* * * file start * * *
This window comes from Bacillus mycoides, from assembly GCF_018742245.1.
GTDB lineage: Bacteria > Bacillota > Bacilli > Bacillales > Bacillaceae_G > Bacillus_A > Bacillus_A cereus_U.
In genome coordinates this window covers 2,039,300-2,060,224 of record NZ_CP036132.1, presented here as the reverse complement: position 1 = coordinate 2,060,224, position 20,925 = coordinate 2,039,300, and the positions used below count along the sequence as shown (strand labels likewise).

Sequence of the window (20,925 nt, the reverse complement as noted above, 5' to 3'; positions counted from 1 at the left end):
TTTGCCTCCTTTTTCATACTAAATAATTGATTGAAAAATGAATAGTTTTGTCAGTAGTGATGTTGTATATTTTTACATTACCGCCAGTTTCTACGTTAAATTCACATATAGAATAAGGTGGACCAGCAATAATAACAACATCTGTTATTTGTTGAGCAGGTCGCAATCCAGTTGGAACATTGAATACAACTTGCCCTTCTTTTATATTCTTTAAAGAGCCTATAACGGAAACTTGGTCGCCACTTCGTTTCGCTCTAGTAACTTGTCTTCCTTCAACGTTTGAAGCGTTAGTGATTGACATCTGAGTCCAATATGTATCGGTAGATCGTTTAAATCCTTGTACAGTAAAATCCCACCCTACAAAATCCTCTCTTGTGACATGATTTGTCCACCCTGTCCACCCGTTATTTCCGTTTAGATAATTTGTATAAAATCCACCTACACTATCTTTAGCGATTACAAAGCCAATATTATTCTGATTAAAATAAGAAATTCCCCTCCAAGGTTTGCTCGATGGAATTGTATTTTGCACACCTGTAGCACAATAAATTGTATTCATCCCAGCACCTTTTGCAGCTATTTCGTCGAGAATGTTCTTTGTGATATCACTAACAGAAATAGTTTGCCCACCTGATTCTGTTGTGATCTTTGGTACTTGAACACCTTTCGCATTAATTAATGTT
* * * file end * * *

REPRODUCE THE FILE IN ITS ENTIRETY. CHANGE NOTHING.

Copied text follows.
This window comes from Bacillus mycoides, from assembly GCF_018742245.1.
GTDB lineage: Bacteria > Bacillota > Bacilli > Bacillales > Bacillaceae_G > Bacillus_A > Bacillus_A cereus_U.
In genome coordinates this window covers 2,039,300-2,060,224 of record NZ_CP036132.1, presented here as the reverse complement: position 1 = coordinate 2,060,224, position 20,925 = coordinate 2,039,300, and the positions used below count along the sequence as shown (strand labels likewise).

Sequence of the window (20,925 nt, the reverse complement as noted above, 5' to 3'; positions counted from 1 at the left end):
TTTGCCTCCTTTTTCATACTAAATAATTGATTGAAAAATGAATAGTTTTGTCAGTAGTGATGTTGTATATTTTTACATTACCGCCAGTTTCTACGTTAAATTCACATATAGAATAAGGTGGACCAGCAATAATAACAACATCTGTTATTTGTTGAGCAGGTCGCAATCCAGTTGGAACATTGAATACAACTTGCCCTTCTTTTATATTCTTTAAAGAGCCTATAACGGAAACTTGGTCGCCACTTCGTTTCGCTCTAGTAACTTGTCTTCCTTCAACGTTTGAAGCGTTAGTGATTGACATCTGAGTCCAATATGTATCGGTAGATCGTTTAAATCCTTGTACAGTAAAATCCCACCCTACAAAATCCTCTCTTGTGACATGATTTGTCCACCCTGTCCACCCGTTATTTCCGTTTAGATAATTTGTATAAAATCCACCTACACTATCTTTAGCGATTACAAAGCCAATATTATTCTGATTAAAATAAGAAATTCCCCTCCAAGGTTTGCTCGATGGAATTGTATTTTGCACACCTGTAGCACAATAAATTGTATTCATCCCAGCACCTTTTGCAGCTATTTCGTCGAGAATGTTCTTTGTGATATCACTAACAGAAATAGTTTGCCCACCTGATTCTGTTGTGATCTTTGGTACTTGAACACCTTTCGCATTAATTAATGTT